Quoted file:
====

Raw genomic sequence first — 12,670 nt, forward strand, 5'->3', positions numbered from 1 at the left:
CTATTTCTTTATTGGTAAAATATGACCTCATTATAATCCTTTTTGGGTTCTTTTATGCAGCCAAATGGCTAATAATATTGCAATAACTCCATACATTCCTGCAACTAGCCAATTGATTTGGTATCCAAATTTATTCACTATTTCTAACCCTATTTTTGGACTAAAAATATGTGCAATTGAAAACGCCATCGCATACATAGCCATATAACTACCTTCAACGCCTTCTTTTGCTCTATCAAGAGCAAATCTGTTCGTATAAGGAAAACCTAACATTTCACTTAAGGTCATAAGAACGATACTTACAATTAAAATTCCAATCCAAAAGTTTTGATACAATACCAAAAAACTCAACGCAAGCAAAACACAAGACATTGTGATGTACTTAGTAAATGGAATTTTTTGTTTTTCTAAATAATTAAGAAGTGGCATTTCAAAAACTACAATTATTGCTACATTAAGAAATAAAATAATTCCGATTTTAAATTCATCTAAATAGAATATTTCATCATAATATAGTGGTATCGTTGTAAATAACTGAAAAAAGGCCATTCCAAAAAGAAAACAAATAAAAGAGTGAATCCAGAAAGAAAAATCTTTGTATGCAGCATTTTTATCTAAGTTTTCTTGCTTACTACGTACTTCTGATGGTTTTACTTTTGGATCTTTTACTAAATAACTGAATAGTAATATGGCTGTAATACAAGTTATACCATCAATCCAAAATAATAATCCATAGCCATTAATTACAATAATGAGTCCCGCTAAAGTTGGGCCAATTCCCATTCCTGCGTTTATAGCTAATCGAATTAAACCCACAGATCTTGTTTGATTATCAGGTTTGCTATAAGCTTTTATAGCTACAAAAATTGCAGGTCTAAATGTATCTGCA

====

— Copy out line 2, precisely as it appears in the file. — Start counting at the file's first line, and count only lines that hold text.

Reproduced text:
CTATTTCTTTATTGGTAAAATATGACCTCATTATAATCCTTTTTGGGTTCTTTTATGCAGCCAAATGGCTAATAATATTGCAATAACTCCATACATTCCTGCAACTAGCCAATTGATTTGGTATCCAAATTTATTCACTATTTCTAACCCTATTTTTGGACTAAAAATATGTGCAATTGAAAACGCCATCGCATACATAGCCATATAACTACCTTCAACGCCTTCTTTTGCTCTATCAAGAGCAAATCTGTTCGTATAAGGAAAACCTAACATTTCACTTAAGGTCATAAGAACGATACTTACAATTAAAATTCCAATCCAAAAGTTTTGATACAATACCAAAAAACTCAACGCAAGCAAAACACAAGACATTGTGATGTACTTAGTAAATGGAATTTTTTGTTTTTCTAAATAATTAAGAAGTGGCATTTCAAAAACTACAATTATTGCTACATTAAGAAATAAAATAATTCCGATTTTAAATTCATCTAAATAGAATATTTCATCATAATATAGTGGTATCGTTGTAAATAACTGAAAAAAGGCCATTCCAAAAAGAAAACAAATAAAAGAGTGAATCCAGAAAGAAAAATCTTTGTATGCAGCATTTTTATCTAAGTTTTCTTGCTTACTACGTACTTCTGATGGTTTTACTTTTGGATCTTTTACTAAATAACTGAATAGTAATATGGCTGTAATACAAGTTATACCATCAATCCAAAATAATAATCCATAGCCATTAATTACAATAATGAGTCCCGCTAAAGTTGGGCCAATTCCCATTCCTGCGTTTATAGCTAATCGAATTAAACCCACAGATCTTGTTTGATTATCAGGTTTGCTATAAGCTTTTATAGCTACAAAAATTGCAGGTCTAAATGTATCTGCA